Healthcare under attack. How to stop life-threatening cybercrimes?

Monday, September 13, 2021
The global COVID-19 pandemic exposed existing weaknesses in the healthcare system, also with regard to cybercrime. Unfortunately, healthcare systems are inadequately responding to data security threats, as exemplified by the most devastating cyberattacks in recent years, WannaCry and NotPetya, among others. In May 2017, WannaCry attacked more than 600 UK healthcare entities, disrupting access to critical information, putting patients’ health and lives at risk, causing tremendous stress to physicians and administrative staff. Have this global attack on healthcare changed something? Not really – in recent years, there has been no progress in the fight against cybercrime. At the same time, the scale of threats continues to grow, and the “infodemic” associated with the COVID-19 pandemic only exacerbates them. Healthcare needs cyber peace. It needs to be free of all threats so that medical facilities can operate without disruption, i.e. without interruption to data critical to patient care. Attacks on healthcare services cause direct harm to people and pose a global health risk. When healthcare providers are attacked, the victims are not just IT infrastructure but primarily people – healthcare workers and patients. When access to medical records and life-saving medical devices is hindered, physicians are robbed of essential work tools. Moreover, disruptions to IT healthcare systems – and dealing with their consequences – are expensive. Not to mention psychological and social damage caused by criminals stealing private information. Cyberattacks also undermine public trust in digitization. For fear of data leakage, many healthcare providers managers are slowing down investment in IT. Attacks are increasing and evolving. Hackers are exploiting loopholes in the healthcare sector’s fragile digital infrastructure and weaknesses in the cybersecurity system. The methods used to attack healthcare are expanding.  The COVID-19 pandemic has given rise to new incidents: vaccine research centres have become victims of cyber spying; hackers are demanding ransoms from hospitals to unlock IT systems, which – with people’s lives at stake – often choose to pay the price; health professionals and international health organizations are the target of disinformation campaigns and cyberattacks, aimed at undermining their credibility. As statistics show, the number of data breaches in the healthcare sector increased significantly in 2020. Hackers take advantage of vulnerable, sometimes outdated digital infrastructure. They know that healthcare facilities have limited budgets to secure data – finding security loopholes is much easier than it is in financial institutions. Cybersecurity in healthcare services is underfunded. As a result, only large healthcare providers have implemented high-quality cybersecurity systems and procedures. Unfortunately, most suffer from a chronic lack of resources to secure infrastructure, train staff and hire and retain cybersecurity personnel. Attacks on the healthcare sector are low-risk, high-reward crimes, and hackers often go unpunished. Attacks on the healthcare sector are a lucrative and global business. They are a global phenomenon, whether they aim to extort ransom from healthcare providers, steal medical records and intellectual property, or undermine public trust. Because healthcare organizations are the “gatekeepers” of highly sensitive information, the health sector is a highly profitable target for cybercriminals. Attacks on healthcare services are rarely reported to security authorities. Many organizations do not know how to proceed as they do not have adequate procedures for cybersecurity. In addition, fear of criminal or reputational liability makes it even harder to report security incidents, as does a lack of confidence that criminals will be caught and punished. Facilities do not make full use of legal instruments and existing assistance initiatives. Many providers are unaware of what assistance measures they can use, either those that can prevent attacks or those offered in the event of data leakage. Likewise, patients are not aware of their rights. When a data breach already happens, medical facilities often decide to hide it rather than seeking support. This is often due to the belief that specific individuals may be suspected of having loopholes in security procedures that should have been implemented and enforced. At the same time, many providers still have not adapted existing recommendations or systems, such as GDPR, for example. What needs to be done to strengthen the resistance of the healthcare system to cyberattacks? Although threats from cybercriminals are steadily increasing, the healthcare system is not powerless against them. Following the WannaCry attacks of 2017, the UK decided to invest £150 million in the National Health Service’s (NHS) IT security. Health providers need financial support to develop their infrastructure and strengthen the digital literacy of their staff. Equally important, national governments should consistently prosecute cybercriminals. The report: “Playing with Lives: Cyberattacks on Healthcare are Attacks on People” points out such recommendations as:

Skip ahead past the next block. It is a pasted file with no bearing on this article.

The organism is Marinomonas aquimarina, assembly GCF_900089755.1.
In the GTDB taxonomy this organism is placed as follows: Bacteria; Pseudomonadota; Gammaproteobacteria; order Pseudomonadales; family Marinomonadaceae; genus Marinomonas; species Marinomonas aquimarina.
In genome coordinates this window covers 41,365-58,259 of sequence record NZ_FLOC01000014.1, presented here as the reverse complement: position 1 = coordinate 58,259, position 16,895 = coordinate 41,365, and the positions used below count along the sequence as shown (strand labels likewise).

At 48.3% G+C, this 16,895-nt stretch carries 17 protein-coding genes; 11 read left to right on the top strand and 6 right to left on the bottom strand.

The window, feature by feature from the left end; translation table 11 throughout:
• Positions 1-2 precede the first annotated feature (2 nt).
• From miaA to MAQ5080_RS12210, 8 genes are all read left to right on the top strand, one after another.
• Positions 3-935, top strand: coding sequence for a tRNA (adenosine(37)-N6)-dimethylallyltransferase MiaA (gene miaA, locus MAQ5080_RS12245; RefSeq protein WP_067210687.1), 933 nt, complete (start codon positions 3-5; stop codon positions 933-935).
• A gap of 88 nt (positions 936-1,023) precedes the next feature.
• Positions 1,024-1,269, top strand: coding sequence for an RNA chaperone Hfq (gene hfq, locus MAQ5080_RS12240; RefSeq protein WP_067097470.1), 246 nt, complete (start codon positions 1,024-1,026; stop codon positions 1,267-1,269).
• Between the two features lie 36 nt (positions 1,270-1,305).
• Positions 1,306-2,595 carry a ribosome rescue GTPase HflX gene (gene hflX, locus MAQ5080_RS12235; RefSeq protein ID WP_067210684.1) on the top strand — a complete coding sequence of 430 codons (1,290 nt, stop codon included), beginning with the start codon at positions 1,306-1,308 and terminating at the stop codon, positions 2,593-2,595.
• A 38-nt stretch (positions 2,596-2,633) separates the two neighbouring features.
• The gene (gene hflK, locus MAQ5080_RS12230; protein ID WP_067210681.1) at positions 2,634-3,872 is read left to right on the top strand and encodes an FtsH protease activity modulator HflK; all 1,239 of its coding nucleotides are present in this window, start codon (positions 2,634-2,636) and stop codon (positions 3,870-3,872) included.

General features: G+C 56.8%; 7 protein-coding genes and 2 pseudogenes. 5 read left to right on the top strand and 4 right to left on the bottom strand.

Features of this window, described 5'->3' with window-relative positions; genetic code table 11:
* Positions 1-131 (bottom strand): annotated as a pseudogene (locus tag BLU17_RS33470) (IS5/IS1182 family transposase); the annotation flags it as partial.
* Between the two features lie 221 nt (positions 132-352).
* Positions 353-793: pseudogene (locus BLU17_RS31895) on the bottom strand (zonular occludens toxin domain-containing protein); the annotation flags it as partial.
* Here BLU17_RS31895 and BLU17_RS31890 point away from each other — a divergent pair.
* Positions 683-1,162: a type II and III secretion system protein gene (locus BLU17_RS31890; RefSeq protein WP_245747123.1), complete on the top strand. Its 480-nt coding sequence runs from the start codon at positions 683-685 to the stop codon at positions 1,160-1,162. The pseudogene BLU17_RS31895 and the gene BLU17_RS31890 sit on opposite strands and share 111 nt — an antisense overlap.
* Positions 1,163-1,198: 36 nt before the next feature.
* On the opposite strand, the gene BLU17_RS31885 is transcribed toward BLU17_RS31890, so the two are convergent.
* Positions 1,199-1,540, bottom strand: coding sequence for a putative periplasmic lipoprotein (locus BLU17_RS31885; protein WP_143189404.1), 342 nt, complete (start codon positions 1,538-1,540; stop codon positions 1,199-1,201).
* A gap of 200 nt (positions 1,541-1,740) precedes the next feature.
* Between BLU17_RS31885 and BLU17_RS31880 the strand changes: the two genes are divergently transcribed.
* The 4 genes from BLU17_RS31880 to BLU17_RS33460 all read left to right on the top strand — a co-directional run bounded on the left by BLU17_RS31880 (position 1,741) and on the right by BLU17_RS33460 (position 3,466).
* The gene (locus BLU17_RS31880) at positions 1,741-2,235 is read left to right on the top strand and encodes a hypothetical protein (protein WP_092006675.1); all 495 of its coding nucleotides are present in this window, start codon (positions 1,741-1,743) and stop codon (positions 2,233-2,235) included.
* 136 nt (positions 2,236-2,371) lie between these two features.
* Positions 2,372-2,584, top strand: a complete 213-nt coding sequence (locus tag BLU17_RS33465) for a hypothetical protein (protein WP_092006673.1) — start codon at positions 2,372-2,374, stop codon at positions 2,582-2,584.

1. Detailed documentation of attacks and analysis of their impact on individual providers, including overall societal impact;
  2. Improving the preparedness and resistance of the healthcare sector to cyberattacks by:
  • investing in cybersecurity infrastructure,
  • investing in the development of digital skills of the healthcare workforce,
  • development and implementation of security procedures and their systematic review;
  1. Improving the preparedness of the healthcare system to counter attacks through:
  • implementing technical and legal instruments,
  • developing cybersecurity guidelines for healthcare facilities,
  • setting budgets for ensuring data protection,
  • running information campaigns,
  • international cooperation and exchange of experience.
  1. Prosecute healthcare cybercrimes and hold hackers accountable, which requires efficient global cooperation.
  2. Create a code of good practice for designing healthcare service IT and administrative systems, taking into account the principles of “data protection by design” and “by default.” The IT systems should, for example, enforce the necessity to authorize access to data, define the levels of access rights to specific data, block the activities that may expose data to leakage, and enforce systematic archiving without data. Anti-virus software should be regularly updated; employees must stay informed about possible attacks and be made aware of the tools used by cybercriminals.
  To download the full report, click here.